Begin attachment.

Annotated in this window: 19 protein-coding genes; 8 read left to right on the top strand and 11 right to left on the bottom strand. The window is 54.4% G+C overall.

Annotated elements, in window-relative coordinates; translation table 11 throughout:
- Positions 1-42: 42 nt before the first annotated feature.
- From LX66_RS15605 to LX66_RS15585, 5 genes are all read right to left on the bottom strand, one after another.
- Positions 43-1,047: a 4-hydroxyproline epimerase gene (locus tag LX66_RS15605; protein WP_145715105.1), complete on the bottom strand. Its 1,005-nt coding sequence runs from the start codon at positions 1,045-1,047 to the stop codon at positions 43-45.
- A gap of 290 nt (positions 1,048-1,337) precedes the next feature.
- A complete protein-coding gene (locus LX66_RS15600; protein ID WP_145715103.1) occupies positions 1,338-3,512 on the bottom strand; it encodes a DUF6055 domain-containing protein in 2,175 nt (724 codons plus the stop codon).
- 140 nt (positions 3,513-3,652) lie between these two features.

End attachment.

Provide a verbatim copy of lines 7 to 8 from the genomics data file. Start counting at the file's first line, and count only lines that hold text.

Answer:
- A complete protein-coding gene (locus LX66_RS15600; protein ID WP_145715103.1) occupies positions 1,338-3,512 on the bottom strand; it encodes a DUF6055 domain-containing protein in 2,175 nt (724 codons plus the stop codon).
- 140 nt (positions 3,513-3,652) lie between these two features.